Ulcerative Dermatitis in Mice

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Ulcerative dermatitis is a relatively common cause of morbidity in laboratory mice, characterised by reddened skin and hair loss, usually on the dorsum, neck, ears, or legs of the mouse. Ulcerative dermatitis is characterised by intense pruritis, leading to self-trauma as the mouse scratches the area, worsening the lesion, leading to an exudative lesion, pain and, in severe cases, bleeding and a full-thickness skin defect. In the latter cases, euthanasia may be indicated on humane grounds, leading to loss of a valuable mouse from the breeding colony, or from study. This skin condition may be particularly relevant in studies involving C57BL/6 strain of mice. Better management of this condition is relevant to Reduction of animal numbers in breeding colonies and ageing studies, as mice are not lost from the cohort due to incidental conditions.

The aetiology of ulcerative dermatitis is poorly understood and therapies such as NSAIDs, topical steroids or antibiotics are generally unrewarding. A useful refinement to management of these mice involves the use of topical Green Clay (Bentonite). Bentonite is listed in the US pharmacopoeia (USP) and has been used for centuries for its anti-inflammatory, adsorptive and antiseptic properties.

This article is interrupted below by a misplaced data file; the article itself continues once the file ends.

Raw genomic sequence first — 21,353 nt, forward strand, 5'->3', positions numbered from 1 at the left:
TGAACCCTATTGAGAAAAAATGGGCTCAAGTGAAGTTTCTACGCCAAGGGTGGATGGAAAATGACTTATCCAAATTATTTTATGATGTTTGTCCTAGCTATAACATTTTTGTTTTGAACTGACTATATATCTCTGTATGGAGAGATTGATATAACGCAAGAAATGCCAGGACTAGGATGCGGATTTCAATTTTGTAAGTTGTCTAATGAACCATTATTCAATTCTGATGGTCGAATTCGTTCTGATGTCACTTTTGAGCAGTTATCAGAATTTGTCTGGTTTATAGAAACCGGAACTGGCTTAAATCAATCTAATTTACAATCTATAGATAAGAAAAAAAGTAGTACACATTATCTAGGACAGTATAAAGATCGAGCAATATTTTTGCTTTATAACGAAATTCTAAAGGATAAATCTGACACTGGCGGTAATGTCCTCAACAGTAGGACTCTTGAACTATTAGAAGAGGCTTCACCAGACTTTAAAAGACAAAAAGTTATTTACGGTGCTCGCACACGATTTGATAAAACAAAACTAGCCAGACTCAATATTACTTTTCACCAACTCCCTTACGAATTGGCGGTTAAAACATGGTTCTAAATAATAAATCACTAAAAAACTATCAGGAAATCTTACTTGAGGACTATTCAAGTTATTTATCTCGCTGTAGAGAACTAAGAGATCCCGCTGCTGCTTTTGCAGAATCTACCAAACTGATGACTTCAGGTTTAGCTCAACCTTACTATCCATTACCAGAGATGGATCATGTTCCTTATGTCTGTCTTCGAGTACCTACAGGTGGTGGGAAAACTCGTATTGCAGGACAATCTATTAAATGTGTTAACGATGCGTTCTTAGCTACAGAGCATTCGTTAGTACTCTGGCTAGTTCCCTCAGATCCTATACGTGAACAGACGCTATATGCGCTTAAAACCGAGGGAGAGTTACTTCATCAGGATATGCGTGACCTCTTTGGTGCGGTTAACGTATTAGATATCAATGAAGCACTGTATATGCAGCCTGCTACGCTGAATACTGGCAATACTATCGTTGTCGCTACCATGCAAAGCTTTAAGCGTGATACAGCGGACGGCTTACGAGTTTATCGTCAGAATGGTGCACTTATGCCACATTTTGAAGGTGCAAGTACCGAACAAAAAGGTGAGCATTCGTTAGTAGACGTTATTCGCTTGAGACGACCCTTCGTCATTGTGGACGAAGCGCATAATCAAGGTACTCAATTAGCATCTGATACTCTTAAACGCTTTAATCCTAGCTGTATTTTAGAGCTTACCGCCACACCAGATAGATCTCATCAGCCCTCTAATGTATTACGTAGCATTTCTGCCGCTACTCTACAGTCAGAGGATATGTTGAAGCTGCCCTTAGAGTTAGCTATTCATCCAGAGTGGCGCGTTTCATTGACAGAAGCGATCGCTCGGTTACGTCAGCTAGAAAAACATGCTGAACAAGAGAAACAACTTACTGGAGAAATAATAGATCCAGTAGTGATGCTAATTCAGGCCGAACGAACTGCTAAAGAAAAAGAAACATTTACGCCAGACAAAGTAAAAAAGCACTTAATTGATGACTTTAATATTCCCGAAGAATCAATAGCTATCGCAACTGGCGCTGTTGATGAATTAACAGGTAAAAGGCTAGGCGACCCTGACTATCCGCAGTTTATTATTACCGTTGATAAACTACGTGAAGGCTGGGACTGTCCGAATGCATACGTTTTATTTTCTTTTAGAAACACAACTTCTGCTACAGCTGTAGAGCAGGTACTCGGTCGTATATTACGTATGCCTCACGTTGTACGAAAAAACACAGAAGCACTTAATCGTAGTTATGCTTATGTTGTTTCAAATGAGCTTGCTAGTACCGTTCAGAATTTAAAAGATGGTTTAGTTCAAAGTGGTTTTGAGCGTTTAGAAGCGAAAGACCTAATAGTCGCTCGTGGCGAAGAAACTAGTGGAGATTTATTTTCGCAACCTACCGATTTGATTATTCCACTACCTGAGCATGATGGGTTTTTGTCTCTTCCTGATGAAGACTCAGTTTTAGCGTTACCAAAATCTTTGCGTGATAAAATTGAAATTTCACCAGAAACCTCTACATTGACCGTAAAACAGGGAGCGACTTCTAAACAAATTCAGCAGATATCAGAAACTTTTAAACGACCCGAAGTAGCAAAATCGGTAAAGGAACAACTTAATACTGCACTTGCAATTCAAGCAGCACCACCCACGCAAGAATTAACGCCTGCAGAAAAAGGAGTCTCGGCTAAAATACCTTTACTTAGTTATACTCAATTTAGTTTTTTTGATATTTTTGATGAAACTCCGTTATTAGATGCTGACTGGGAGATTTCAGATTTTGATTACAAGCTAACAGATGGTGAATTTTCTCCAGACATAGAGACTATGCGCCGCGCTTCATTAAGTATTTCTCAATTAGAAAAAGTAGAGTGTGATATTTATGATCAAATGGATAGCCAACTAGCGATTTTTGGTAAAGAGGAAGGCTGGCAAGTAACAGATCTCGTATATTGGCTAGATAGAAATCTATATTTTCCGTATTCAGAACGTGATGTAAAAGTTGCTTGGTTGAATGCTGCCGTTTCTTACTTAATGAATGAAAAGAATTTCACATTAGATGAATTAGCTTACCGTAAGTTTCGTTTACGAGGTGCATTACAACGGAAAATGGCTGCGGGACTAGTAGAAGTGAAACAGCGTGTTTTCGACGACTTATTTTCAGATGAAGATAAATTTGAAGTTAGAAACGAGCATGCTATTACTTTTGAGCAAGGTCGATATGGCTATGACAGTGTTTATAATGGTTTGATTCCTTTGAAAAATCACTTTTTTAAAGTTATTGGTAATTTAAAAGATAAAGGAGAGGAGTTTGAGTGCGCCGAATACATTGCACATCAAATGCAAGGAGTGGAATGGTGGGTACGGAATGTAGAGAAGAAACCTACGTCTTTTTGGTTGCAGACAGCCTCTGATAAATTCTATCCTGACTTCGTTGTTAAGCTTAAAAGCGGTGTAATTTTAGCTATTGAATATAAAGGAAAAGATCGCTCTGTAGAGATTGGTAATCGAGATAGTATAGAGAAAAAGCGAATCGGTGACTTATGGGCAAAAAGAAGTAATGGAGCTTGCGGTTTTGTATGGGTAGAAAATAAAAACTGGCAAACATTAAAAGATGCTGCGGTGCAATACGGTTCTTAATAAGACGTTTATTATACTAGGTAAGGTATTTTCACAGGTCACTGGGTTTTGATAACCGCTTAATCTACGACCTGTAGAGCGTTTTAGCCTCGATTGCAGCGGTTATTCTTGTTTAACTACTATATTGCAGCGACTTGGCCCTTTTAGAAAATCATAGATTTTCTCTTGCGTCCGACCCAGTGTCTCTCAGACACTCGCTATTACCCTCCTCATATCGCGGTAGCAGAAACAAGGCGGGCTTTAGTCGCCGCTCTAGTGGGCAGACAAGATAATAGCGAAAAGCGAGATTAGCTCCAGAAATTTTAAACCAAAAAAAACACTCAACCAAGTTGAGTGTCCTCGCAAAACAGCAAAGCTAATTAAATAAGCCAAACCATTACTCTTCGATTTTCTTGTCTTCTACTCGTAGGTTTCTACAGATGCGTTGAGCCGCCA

The treatment is in two parts:

Firstly to trim the sharp points of the claws (nails) on the mouse's hind feet in order to reduce self-trauma due to scratching. Note that only the tips of the claws are removed, avoiding the "quick" or the blood vessel within the claw. This may need to be repeated weekly until the skin has healed.

Secondly, Green Clay paste is applied to the affected skin once or twice daily until the lesion has healed (usually 5-14 days). The clay is first sterilised by oven-heating to 180 deg C for 3 hours. To prepare the green clay, 4g of clay is mixed with 4mL of Reverse Osmosis (RO) water, mixed to a paste and allowed to stand for one hour. It is then applied in a thin layer to the skin lesion(s) using a cotton bud or similar applicator. Once mixed, clay paste can be kept for up to 3 days in a sealed container.

As with all skin conditions, identification of the issue at an early stage and prompt treatment promote successful outcome. Mice which have full skin-thickness lesions, or skin lesions greater than 20mm diameter (approximate area the size of a 10 Euro cent coin), or which show intense scratching despite treatment should be humanely killed.

Adams et al. (2016)[1] describe the use of toenail trimming alone to treat ulcerative dermatitis. A video of the procedure can be viewed here.

  1. "A "Pedi" Cures All: Toenail Trimming and the Treatment of Ulcerative Dermatitis in Mice".